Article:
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Photography is essentially a camera, light, and composition.
I'm not going to overwhelm you here because this article is for those who just want to understand some important fundamentals about photography, what it is and how it's all put together.
Let's Get Some Basic Photography Tips Down
So, Where Do You Even Begin?
Let's Look at Some Basic Photography Tips for Beginners
Composition is the part of photography that you can learn without a camera. However since almost everybody on this planet has access to a camera or smartphone, it's a good place to start for us here.
Correct composition is responsible for the placement of the subject (or point of interest) and proper placement of other elements in such a way that they will guide and aid the viewer into perceiving the photograph properly.
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There are several rules for composition which you’ll need to learn. Of course, art doesn’t require rules, but you need to know them in order to know how to break them.
2. The Rule of Thirds
Simple as the name itself. You separate the image into thirds, both horizontally and vertically. The intersecting points are the points of interest. If you are shooting portraiture, you would be placing the eyes along one of the points of intersection, preferably the top ones.
However, if you're shooting landscapes, you would separate sky/earth with the thirds, and place the point of interest (imagine a sunset, in this case, the sun) at one of the points of interest.
Also, even smartphones can show you the grid as an overlay, to make it easy for you until you get used to the framing – of course, this can be activated on DSLRs and Mirrorless systems.
3. Symmetry Within Your Composition
If you don’t fancy the rule of thirds for certain composition, you’d probably want to do it symmetrically. However, symmetrical composition is quite tricky.
Firstly, you'll have to place the subject in the center, the light must guide the eye towards the center, and all the lines must be straight and symmetrical. It takes both a lot of attention to detail and getting used to having everything straight and parallel in your frame.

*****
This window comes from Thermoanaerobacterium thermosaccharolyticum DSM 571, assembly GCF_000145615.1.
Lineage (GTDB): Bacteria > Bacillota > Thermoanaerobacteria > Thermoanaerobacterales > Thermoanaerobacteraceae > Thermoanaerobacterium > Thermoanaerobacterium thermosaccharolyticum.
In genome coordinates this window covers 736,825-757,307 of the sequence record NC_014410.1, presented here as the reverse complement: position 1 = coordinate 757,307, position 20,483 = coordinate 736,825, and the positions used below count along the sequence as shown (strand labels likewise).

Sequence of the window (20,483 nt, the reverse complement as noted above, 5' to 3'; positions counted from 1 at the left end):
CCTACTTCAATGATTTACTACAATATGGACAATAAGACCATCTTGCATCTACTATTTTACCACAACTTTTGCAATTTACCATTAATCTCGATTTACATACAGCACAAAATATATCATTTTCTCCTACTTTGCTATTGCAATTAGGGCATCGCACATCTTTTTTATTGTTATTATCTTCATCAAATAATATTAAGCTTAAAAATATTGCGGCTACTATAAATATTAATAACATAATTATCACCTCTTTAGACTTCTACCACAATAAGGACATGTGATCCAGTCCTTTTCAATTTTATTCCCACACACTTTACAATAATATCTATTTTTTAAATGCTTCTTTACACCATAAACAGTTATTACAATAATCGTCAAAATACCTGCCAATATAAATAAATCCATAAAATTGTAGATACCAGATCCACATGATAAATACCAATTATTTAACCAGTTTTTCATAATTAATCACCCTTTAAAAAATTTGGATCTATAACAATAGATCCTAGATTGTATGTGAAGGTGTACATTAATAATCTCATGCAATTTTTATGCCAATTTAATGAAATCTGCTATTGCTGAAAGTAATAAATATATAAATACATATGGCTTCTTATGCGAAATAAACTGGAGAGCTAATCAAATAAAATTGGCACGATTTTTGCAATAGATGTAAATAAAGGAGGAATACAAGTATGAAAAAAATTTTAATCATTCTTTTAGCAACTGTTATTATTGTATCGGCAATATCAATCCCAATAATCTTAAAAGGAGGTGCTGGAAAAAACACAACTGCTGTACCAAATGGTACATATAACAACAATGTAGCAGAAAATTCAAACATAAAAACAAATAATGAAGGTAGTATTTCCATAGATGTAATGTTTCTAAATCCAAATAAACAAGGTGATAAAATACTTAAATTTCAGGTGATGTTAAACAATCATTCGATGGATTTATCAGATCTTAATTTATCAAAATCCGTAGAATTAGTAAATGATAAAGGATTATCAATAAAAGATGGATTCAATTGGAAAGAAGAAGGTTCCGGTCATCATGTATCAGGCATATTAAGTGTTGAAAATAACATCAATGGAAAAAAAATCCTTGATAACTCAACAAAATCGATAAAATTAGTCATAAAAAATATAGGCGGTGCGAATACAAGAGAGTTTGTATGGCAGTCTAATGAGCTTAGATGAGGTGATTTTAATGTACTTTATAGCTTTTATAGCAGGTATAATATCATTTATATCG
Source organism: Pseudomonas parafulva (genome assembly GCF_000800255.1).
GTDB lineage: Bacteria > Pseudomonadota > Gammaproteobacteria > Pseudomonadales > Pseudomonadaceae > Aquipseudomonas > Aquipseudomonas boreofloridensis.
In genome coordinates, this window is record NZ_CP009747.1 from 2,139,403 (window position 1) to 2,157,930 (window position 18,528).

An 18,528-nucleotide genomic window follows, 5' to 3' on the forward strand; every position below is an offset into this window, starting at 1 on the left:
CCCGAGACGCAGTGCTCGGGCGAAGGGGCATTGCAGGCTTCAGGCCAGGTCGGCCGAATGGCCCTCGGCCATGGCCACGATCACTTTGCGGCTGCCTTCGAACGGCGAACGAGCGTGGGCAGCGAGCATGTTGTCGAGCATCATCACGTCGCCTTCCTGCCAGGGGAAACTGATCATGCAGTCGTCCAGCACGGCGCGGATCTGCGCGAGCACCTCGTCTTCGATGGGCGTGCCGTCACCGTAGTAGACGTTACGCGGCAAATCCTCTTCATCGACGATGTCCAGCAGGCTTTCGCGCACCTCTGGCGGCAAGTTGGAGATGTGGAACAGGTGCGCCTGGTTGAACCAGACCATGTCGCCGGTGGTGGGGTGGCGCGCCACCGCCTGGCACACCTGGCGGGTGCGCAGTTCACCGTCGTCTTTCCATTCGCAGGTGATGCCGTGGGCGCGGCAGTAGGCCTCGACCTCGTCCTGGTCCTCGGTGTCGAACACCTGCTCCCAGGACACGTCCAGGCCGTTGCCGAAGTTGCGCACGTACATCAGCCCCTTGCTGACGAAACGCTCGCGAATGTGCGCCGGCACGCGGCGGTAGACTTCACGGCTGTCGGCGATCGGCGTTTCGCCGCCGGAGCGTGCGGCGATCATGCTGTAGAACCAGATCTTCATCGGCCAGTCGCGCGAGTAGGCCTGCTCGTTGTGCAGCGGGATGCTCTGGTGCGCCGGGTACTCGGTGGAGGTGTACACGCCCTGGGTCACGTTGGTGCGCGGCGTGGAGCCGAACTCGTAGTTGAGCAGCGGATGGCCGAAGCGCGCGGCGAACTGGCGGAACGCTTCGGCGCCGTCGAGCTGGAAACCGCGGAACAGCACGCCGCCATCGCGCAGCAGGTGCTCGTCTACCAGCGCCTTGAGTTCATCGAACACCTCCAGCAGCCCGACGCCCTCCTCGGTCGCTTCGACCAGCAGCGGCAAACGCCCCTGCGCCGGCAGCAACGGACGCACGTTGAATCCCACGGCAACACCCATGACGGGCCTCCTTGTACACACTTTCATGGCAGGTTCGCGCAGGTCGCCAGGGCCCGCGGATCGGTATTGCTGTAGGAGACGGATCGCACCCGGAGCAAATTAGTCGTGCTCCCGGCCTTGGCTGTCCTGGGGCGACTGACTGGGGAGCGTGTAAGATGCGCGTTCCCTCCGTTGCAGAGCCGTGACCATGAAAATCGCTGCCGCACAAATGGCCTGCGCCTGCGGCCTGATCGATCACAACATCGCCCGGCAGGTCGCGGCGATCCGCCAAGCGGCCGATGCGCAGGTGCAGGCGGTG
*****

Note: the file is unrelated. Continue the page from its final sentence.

You can use the rule of thirds guidelines to align the image properly and symmetrically – so both techniques go hand in hand nicely.
4. Guiding (or Leading) Lines
This rule can be used in conjunction with the rule of thirds or the symmetrical approach. The goal is to have lines (either real or simulated with light and trickery) to guide the eye toward the point of interest in the photograph.
This applies to both portraiture and landscape (to choose two contrasting photography interests).
However, in portraiture, it should be subtle, while in landscape it can be quite direct. Of course, you can break the rule, but you need to be careful about it. The lines should act as a guide, not to remove attention away from the point of interest.
5. Selective Focus
This depends largely on what type of camera you're using, as although it is harder to achieve with a smartphone, you can still try it out by focusing closer (i.e. performing a macro shot with your smartphone).
On the other hand, with a DSLR you can achieve this quite easily. Selective focus will create blur in the background and foreground of the picture, thus shifting the attention of the viewer on the element in focus.
The out-of-focus elements on the other hand, should be decorative and pleasing, but not distracting. If this is the case, you might have to reconsider where you are framing your subject (if we're talking portraiture).
6. Your Light
Light is the crucial factor in photography. Photography itself is essentially capturing light, therefore, no light = no photo. However, the quality and position of light is absolutely imperative too.
The end goal of using light is to add depth to the image, to make it pleasing to the eye and bring out your intended elements.
7. Shooting Angle
Often when you're photographing portraits, you’d want the light to be slightly angular and avoid having it top down. This is the primary reason why photographers avoid portraiture at noon.
The sun is high up and creates shadows that aren’t flattering. The same applies for landscapes, there is no depth in the image when it is evenly lit with harsh shadows, essentially making it messy.
The easiest light setup for portraiture is the “Rembrandt” type of light. It is easy since it requires only one light source, it doesn’t require too much softening in the light source itself, and it can be easily achieved. The results are often always pleasing.
Light creates shadows, that's how we perceive depth.
However, on a picture, which is 2-dimensional, (rather than the 3-dimensional vision we have), you need some more trickery to be able to induce depth.
Harsh light often stimulates the 2D look more, making the image look more like a drawing rather than a photograph – if that makes sense?
With harsh light, the shadows lack tonal changes, thus making it look like something out of a comic book. Which of course, isn’t a bad thing. However, softer light creates depth and makes portraits look more natural and pleasing.